LSD is a powerful hallucinogen that creates vivid images and distorts its user’s senses. LSD is dangerous on its own, but when combined with other drugs its effects can be multiplied and it can become even more dangerous.1 A user cannot control himself when he abuses LSD, and he may act in ways that can be harmful to himself or others around him. LSD abuse is a serious problem and has resulted in fatalities and serious injuries. If you are using LSD and need help recovering from LSD addiction, it is available in the form of addiction treatment.2
Combining LSD with Other Drugs Adds More Danger
Use of LSD with other drugs – legal or illegal – can put the user in a state with an unknown outcome. The user may become drowsy, exhilarated or greatly disturbed – all depending on the specific circumstances. If drowsiness results, the user may end up falling asleep at the wheel when driving and cause harm or worse through a traffic accident. Even by itself, LSD can cause users to make bad decisions, so combining LSD with other drugs, such as amphetamines, can give the user a false sense of confidence that can cause her to make choices with devastating consequences. Taking LSD along with other drugs makes the user susceptible to even more risk and puts her at danger of making a fatal mistake.
According to some reports, Cocaine is the most common “club drug” (drug used by the night club set), with MDMA (or ecstasy) close behind. MDMA – a hallucinogen – seems to be the “drug compliment of choice” for those night club regulars who like to have a drug cocktail.3 When combined with LSD, emotional and mental disorders are reported to be more prevalent. The symptom profile of MDMA users mirrors LSD users in that they both “spend a lot of time using or getting over the hallucinogenic effects,” as well as experiencing drug “tolerance” – calling for greater doses in order to achieve the desired effect.4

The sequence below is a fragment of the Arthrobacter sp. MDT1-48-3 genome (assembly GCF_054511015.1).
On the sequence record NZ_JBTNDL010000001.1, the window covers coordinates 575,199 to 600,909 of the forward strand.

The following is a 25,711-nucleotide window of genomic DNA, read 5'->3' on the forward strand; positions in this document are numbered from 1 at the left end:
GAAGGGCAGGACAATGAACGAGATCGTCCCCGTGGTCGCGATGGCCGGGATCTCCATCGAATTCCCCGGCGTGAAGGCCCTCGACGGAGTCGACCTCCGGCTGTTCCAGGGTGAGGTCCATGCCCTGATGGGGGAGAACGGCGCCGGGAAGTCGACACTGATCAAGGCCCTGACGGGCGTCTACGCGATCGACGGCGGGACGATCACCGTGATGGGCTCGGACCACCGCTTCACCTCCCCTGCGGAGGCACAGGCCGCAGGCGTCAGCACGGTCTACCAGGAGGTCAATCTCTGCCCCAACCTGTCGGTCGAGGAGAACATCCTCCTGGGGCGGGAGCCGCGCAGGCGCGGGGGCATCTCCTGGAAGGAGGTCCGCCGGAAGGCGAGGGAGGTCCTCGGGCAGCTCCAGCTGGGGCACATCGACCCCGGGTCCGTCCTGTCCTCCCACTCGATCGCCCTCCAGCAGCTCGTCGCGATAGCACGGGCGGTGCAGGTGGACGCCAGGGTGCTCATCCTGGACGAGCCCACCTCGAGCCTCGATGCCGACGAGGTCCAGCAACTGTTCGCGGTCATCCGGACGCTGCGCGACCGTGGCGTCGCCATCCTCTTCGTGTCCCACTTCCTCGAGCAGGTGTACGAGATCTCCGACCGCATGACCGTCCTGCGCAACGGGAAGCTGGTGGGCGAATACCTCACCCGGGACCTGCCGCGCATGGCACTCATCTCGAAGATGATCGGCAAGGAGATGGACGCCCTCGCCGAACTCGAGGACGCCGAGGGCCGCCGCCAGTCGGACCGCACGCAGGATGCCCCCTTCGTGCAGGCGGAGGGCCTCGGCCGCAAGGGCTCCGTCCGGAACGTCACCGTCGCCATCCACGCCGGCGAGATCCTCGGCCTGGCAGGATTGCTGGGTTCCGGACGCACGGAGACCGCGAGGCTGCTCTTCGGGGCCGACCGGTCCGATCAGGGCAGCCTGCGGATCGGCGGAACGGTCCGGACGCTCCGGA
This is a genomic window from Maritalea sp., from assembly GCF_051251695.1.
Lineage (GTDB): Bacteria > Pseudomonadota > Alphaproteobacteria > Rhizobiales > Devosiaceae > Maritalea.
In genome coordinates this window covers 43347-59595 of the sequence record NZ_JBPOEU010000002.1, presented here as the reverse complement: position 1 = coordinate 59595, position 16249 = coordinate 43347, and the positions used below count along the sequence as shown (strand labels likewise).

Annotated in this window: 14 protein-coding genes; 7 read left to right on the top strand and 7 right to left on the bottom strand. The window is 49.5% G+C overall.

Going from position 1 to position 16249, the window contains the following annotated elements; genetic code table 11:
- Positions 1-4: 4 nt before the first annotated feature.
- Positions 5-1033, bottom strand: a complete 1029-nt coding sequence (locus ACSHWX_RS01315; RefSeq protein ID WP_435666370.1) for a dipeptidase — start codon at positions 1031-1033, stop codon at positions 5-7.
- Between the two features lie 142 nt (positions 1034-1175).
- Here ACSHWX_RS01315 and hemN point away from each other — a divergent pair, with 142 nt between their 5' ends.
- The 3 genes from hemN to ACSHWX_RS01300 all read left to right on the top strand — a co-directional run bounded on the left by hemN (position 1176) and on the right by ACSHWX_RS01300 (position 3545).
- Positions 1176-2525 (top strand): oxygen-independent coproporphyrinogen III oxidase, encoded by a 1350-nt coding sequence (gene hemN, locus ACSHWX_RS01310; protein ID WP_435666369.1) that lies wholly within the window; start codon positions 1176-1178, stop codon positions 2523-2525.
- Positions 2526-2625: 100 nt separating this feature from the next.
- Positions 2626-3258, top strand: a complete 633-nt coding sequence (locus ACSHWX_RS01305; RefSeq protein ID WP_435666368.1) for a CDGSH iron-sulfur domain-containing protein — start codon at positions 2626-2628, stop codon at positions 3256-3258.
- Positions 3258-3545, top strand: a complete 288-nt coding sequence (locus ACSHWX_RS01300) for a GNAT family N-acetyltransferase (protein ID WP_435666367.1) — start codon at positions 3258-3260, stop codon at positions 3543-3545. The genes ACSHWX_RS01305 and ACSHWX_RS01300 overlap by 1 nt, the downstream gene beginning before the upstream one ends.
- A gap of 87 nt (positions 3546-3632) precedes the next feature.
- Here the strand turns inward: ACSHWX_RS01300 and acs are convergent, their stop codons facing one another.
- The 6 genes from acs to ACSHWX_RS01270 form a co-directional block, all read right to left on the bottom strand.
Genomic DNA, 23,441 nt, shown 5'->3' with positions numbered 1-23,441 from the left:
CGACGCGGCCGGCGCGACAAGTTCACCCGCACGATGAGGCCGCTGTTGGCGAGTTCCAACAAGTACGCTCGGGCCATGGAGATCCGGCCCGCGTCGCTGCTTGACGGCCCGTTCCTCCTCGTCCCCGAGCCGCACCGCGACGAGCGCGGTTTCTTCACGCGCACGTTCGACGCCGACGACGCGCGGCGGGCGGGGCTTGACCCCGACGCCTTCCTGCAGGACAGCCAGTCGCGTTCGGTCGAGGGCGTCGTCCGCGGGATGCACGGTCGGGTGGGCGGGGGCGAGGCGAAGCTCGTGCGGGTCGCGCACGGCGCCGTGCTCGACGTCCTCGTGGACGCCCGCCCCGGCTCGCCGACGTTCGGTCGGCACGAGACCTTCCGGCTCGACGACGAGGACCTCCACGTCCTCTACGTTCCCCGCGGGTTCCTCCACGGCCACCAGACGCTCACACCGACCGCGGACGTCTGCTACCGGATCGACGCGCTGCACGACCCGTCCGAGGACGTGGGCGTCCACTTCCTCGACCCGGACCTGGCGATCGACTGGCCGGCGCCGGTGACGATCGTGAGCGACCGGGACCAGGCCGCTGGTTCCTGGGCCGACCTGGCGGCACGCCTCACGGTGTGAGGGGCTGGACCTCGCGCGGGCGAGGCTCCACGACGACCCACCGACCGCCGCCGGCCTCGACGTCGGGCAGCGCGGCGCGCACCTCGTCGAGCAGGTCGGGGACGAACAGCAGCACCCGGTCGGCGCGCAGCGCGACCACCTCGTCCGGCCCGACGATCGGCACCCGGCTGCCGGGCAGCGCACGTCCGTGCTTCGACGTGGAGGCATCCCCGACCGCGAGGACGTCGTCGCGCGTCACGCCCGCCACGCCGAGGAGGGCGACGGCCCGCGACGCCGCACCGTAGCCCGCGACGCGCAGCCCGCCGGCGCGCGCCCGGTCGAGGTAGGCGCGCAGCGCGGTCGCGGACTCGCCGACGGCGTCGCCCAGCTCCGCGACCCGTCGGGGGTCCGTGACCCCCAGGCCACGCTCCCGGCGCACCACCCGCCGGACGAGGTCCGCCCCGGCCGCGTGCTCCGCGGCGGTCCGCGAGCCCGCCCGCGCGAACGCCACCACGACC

LSD Addiction and Related Conditions Can Be Treated
If you are addicted to LSD, treatment is available to help you recover. LSD addiction treatment is available in a variety of forms, whether through inpatient rehab, outpatient rehab or other form of therapy. An integrated,evidence-based addiction treatment program that treats the “whole person” is generally considered most effective; this means that the program focuses on the users’ addictions, as well as other related disorders.
Comprehensive healing – healing of all co-occurring conditions – will greatly facilitate your recovery from LSD addiction. Quality drug treatment centers can assess for and treat any such “dual diagnosis” in order to alleviate all conditions simultaneously. Leaving an existing condition untreated oftentimes leads to incomplete healing or a relapse back into addiction for that individual.5
Start the Healing Process Today Through Sound Choices
LSD addiction recovery can begin with a simple phone call. Our 24/7 toll-free line is here to help users learn more about the dangers of LSD and of combining that hallucinogen with other drugs. When you call, a team member will address all of your questions and concerns – even help you determine how much your health insurance will pay for drug addiction rehab. The best time to begin the healing process is now, and the best treatment option is one that you know you can trust. Trust us. We care…one person at a time.
1“Drugs, Brains and Behavior: The Science of Addiction”, National Institute on Drug Abuse, https://teens.drugabuse.gov/sites/default/files/soa_2014.pdf , (July 2014).
2“DrugFacts: Hallucinogens”, National Institute on Drug Abuse, https://www.drugabuse.gov/publications/drugfacts/hallucinogens , (January 2016).
3Grov, Christian, Ph.D., MPH, et.al., “Polydrug Use Among Club-Going Young Adults Recruited Through Time-Space Sampling”, National Center for Biotechnology Information, http://www.ncbi.nlm.nih.gov/pmc/articles/PMC2683356/ .
4 “Hallucinogen Use Disorders Among Adult Users of MDMA and Other Hallucinogens”, National Center for Biotechnology Information, http://www.ncbi.nlm.nih.gov/pmc/articles/PMC2648386/ .
5“Co-occurring Disorders”, Substance Abuse and Mental Health Services Administration, http://www.samhsa.gov/disorders/co-occurring , (March 8, 2016).